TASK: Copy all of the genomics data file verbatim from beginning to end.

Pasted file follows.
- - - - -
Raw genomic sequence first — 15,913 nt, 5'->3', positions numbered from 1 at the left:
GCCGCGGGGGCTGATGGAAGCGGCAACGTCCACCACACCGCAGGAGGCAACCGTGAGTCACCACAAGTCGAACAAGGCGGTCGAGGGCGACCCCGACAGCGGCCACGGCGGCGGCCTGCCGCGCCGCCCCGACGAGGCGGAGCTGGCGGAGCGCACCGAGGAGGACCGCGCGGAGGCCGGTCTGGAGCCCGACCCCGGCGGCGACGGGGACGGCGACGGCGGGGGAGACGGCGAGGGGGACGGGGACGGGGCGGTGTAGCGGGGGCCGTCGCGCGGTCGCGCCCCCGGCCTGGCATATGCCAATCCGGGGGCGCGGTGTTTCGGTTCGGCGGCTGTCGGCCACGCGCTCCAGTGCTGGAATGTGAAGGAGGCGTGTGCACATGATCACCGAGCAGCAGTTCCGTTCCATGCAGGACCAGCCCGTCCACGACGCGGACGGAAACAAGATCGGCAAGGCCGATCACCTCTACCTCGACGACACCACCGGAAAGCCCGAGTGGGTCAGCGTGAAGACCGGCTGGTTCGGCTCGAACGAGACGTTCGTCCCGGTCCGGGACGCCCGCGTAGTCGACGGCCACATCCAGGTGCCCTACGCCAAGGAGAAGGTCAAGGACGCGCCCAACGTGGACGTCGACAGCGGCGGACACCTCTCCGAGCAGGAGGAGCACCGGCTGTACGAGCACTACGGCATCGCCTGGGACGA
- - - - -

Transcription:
Raw genomic sequence first — 15,913 nt, 5'->3', positions numbered from 1 at the left:
GCCGCGGGGGCTGATGGAAGCGGCAACGTCCACCACACCGCAGGAGGCAACCGTGAGTCACCACAAGTCGAACAAGGCGGTCGAGGGCGACCCCGACAGCGGCCACGGCGGCGGCCTGCCGCGCCGCCCCGACGAGGCGGAGCTGGCGGAGCGCACCGAGGAGGACCGCGCGGAGGCCGGTCTGGAGCCCGACCCCGGCGGCGACGGGGACGGCGACGGCGGGGGAGACGGCGAGGGGGACGGGGACGGGGCGGTGTAGCGGGGGCCGTCGCGCGGTCGCGCCCCCGGCCTGGCATATGCCAATCCGGGGGCGCGGTGTTTCGGTTCGGCGGCTGTCGGCCACGCGCTCCAGTGCTGGAATGTGAAGGAGGCGTGTGCACATGATCACCGAGCAGCAGTTCCGTTCCATGCAGGACCAGCCCGTCCACGACGCGGACGGAAACAAGATCGGCAAGGCCGATCACCTCTACCTCGACGACACCACCGGAAAGCCCGAGTGGGTCAGCGTGAAGACCGGCTGGTTCGGCTCGAACGAGACGTTCGTCCCGGTCCGGGACGCCCGCGTAGTCGACGGCCACATCCAGGTGCCCTACGCCAAGGAGAAGGTCAAGGACGCGCCCAACGTGGACGTCGACAGCGGCGGACACCTCTCCGAGCAGGAGGAGCACCGGCTGTACGAGCACTACGGCATCGCCTGGGACGA